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How to improve the student experience -- ask the students themselves

Jenny Shaw , Student Experience Director at Unite Students, draws lessons on the higher education sector's efforts to improve the student experience from a week of HE news and views.

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How to improve the student experience -- ask the students themselves

Jenny Shaw, Student Experience Director at Unite Students, draws lessons on the higher education sector's efforts to improve the student experience from a week of HE news and views.


“Whatever happened to the student experience?” asks Jim Dickinson as he looks back at an extraordinarily prescient article written by the late David Watson in 2006. What a great question, and the article set the tone for my round up of this week’s news in heady fog of retrofuturism.

The answer would appear to be that we should ask students themselves. In fact we should situate our understanding of that experience in students’ actual world view and lifestyle, not what we think they should want or how they should behave. It’s a great challenge that puts an unnerving perspective on some current policies. Having just commissioned a piece of in-depth research into student lifestyles and attitudes I am all for this, and I hope we can bring some useful perspectives to the table later this year.

“Students are also ahead of us in international perspectives,” said David Watson. Let’s hope so. The impact of international students on university finances was certainly underlined this week in the widely reported UCAS data release, which showed a 9 per cent increase in non-EU students offsetting the demographic dip in the UK. Nick Hillman of HEPI says in the Telegraph that this shows international students are not being put off by Brexit, however this is likely to be small comfort to Nigel Carrington, who tells The Guardian that his institution is anticipating a drop of 1000 EU students. We also learned that Norway is apparently telling its young people not to study in the UK.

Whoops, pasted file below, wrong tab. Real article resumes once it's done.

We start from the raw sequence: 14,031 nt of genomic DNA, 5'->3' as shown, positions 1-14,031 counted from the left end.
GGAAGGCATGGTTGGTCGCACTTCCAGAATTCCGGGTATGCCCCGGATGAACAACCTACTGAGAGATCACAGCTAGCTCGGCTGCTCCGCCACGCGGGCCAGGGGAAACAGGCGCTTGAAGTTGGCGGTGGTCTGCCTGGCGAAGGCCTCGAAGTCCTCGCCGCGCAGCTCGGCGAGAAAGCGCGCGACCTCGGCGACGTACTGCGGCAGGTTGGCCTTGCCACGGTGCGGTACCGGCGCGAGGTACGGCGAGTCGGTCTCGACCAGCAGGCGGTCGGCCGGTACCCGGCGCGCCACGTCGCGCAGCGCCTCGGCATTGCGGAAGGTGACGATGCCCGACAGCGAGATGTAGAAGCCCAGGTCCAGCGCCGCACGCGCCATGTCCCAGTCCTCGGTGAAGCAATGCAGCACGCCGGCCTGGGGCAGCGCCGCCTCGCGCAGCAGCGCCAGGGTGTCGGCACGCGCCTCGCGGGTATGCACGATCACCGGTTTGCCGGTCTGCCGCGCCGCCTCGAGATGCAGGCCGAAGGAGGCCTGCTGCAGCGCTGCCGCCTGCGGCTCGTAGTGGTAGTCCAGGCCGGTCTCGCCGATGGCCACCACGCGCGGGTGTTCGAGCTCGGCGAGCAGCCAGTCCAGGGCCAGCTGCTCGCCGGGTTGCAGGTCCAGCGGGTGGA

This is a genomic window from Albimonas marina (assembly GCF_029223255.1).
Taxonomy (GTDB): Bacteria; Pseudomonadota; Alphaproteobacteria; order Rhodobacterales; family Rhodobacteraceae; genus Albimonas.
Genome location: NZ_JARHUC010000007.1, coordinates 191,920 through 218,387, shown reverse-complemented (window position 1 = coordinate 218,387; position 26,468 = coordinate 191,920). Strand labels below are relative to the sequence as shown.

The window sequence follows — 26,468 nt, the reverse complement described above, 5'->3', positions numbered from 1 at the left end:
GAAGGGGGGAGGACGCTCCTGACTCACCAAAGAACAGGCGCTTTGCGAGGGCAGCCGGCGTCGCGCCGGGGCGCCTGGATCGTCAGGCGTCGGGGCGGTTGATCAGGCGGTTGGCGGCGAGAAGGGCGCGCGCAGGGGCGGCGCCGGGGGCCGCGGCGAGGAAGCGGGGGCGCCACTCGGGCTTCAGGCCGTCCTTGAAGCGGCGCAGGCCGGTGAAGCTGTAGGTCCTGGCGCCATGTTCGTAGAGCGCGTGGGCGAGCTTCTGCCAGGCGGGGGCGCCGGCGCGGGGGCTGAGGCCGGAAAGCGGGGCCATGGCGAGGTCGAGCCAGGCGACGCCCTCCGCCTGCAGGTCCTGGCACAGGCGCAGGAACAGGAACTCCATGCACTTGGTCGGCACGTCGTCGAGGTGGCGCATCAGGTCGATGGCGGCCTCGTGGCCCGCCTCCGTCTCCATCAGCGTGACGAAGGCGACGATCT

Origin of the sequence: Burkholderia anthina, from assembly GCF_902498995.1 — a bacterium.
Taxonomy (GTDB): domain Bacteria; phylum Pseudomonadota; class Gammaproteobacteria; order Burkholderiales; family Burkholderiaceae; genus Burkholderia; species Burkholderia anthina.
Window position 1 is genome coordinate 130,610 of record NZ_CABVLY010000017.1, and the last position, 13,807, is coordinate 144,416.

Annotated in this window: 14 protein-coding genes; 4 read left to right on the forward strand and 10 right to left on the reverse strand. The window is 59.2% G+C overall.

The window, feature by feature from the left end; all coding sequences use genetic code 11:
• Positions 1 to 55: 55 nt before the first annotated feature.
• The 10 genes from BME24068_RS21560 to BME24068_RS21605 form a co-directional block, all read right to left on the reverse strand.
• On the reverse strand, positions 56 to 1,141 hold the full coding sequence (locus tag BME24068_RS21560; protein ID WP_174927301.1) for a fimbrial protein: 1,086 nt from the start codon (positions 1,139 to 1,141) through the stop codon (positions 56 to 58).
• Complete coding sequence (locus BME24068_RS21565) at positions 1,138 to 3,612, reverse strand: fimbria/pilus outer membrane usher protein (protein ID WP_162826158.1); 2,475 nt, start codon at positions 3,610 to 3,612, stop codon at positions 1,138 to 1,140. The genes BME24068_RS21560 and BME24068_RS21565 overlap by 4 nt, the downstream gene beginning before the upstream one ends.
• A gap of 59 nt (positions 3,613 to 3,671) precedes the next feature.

Against the backdrop of this debate, perhaps no-one was entirely surprised when an anonymous academic raised concerns in the Guardian about their university recruiting ‘unsuitable’ international PhD students just for the money. It was a timely warning against the temptations of treating international students as a commodity.

There are student experience implications for UK students too, as Universities UK warns that the Erasmus scheme is under threat. In the meantime some universities are getting ahead of the game by securing a footprint in mainland Europe, with Lancaster scoping out a German campus and UCL recommitting to its joint masters’ programme with the Sorbonne. I would have liked to hear more from students themselves though. Do international students feel as though they are valued as scholars and individuals? Is an exchange scheme the way that students want to experience other cultures and interact with their international peers?

I was also surprised to learn that David Watson had predicted a rise in student mental health issues as the student population became more representative of the general population. There can be little doubt that student wellbeing is high on the agenda following its breakthrough into mainstream news last year. The tragic story of Lucy Spears, a Brighton University student who took her own life, continues the debate about the exact nature of the duty of care a university has to its students, and whether suicide can accurately be predicted and prevented. It’s reassuring, then, that the fantastic Student Minds team is progressing its work on the University Mental Health Charter which I am sure will bring a good blend of long term strategic thinking and practical solutions to the table.

However I’d like to give the last word to James Derounian who, in his piece for Wonkhe, says: “Excellence in teaching is surely so that individuals can live and prosper in unstable times; and contribute towards individual and collective betterment”. He goes on to talk about inspiration and encouragement as core aspects teaching, and such an emotionally intelligent approach is a refreshing contrast to all the metrics. I feel sure that David Watson would have approved.

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